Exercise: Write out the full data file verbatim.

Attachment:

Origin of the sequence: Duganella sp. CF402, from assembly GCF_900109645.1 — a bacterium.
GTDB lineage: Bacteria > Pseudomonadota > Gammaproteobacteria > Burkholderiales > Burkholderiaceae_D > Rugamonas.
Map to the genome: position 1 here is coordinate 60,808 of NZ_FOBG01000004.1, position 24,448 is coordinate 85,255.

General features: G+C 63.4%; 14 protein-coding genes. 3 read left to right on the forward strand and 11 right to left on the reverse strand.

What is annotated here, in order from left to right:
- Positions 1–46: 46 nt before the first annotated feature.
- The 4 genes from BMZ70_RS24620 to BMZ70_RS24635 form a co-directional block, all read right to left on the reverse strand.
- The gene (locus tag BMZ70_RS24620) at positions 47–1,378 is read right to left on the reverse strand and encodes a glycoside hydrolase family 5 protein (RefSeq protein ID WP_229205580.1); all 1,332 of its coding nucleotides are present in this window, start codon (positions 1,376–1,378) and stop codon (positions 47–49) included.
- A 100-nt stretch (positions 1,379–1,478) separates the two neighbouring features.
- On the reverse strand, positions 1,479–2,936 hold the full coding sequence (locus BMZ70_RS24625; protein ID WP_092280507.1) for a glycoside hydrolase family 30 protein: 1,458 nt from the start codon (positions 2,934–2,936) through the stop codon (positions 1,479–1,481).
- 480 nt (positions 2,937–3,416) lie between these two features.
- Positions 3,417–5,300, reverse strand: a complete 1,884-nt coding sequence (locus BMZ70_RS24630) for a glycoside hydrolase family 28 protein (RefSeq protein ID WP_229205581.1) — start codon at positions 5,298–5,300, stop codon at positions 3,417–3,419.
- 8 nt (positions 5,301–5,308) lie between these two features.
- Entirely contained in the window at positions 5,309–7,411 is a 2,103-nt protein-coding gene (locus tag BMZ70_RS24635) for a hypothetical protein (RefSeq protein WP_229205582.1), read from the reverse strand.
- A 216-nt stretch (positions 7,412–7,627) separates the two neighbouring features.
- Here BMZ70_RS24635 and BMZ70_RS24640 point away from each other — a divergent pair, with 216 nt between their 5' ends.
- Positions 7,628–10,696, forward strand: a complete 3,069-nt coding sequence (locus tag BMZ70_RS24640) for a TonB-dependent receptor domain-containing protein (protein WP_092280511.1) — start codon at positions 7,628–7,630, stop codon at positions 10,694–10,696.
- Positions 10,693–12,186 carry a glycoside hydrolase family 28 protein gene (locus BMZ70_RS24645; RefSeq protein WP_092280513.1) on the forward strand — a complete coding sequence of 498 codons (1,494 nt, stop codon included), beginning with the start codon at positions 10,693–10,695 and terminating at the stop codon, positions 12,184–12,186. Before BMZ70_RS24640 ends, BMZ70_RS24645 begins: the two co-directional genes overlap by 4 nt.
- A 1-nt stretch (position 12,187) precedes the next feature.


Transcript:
Origin of the sequence: Duganella sp. CF402, from assembly GCF_900109645.1 — a bacterium.
GTDB lineage: Bacteria > Pseudomonadota > Gammaproteobacteria > Burkholderiales > Burkholderiaceae_D > Rugamonas.
Map to the genome: position 1 here is coordinate 60,808 of NZ_FOBG01000004.1, position 24,448 is coordinate 85,255.

General features: G+C 63.4%; 14 protein-coding genes. 3 read left to right on the forward strand and 11 right to left on the reverse strand.

What is annotated here, in order from left to right:
- Positions 1–46: 46 nt before the first annotated feature.
- The 4 genes from BMZ70_RS24620 to BMZ70_RS24635 form a co-directional block, all read right to left on the reverse strand.
- The gene (locus tag BMZ70_RS24620) at positions 47–1,378 is read right to left on the reverse strand and encodes a glycoside hydrolase family 5 protein (RefSeq protein ID WP_229205580.1); all 1,332 of its coding nucleotides are present in this window, start codon (positions 1,376–1,378) and stop codon (positions 47–49) included.
- A 100-nt stretch (positions 1,379–1,478) separates the two neighbouring features.
- On the reverse strand, positions 1,479–2,936 hold the full coding sequence (locus BMZ70_RS24625; protein ID WP_092280507.1) for a glycoside hydrolase family 30 protein: 1,458 nt from the start codon (positions 2,934–2,936) through the stop codon (positions 1,479–1,481).
- 480 nt (positions 2,937–3,416) lie between these two features.
- Positions 3,417–5,300, reverse strand: a complete 1,884-nt coding sequence (locus BMZ70_RS24630) for a glycoside hydrolase family 28 protein (RefSeq protein ID WP_229205581.1) — start codon at positions 5,298–5,300, stop codon at positions 3,417–3,419.
- 8 nt (positions 5,301–5,308) lie between these two features.
- Entirely contained in the window at positions 5,309–7,411 is a 2,103-nt protein-coding gene (locus tag BMZ70_RS24635) for a hypothetical protein (RefSeq protein WP_229205582.1), read from the reverse strand.
- A 216-nt stretch (positions 7,412–7,627) separates the two neighbouring features.
- Here BMZ70_RS24635 and BMZ70_RS24640 point away from each other — a divergent pair, with 216 nt between their 5' ends.
- Positions 7,628–10,696, forward strand: a complete 3,069-nt coding sequence (locus tag BMZ70_RS24640) for a TonB-dependent receptor domain-containing protein (protein WP_092280511.1) — start codon at positions 7,628–7,630, stop codon at positions 10,694–10,696.
- Positions 10,693–12,186 carry a glycoside hydrolase family 28 protein gene (locus BMZ70_RS24645; RefSeq protein WP_092280513.1) on the forward strand — a complete coding sequence of 498 codons (1,494 nt, stop codon included), beginning with the start codon at positions 10,693–10,695 and terminating at the stop codon, positions 12,184–12,186. Before BMZ70_RS24640 ends, BMZ70_RS24645 begins: the two co-directional genes overlap by 4 nt.
- A 1-nt stretch (position 12,187) precedes the next feature.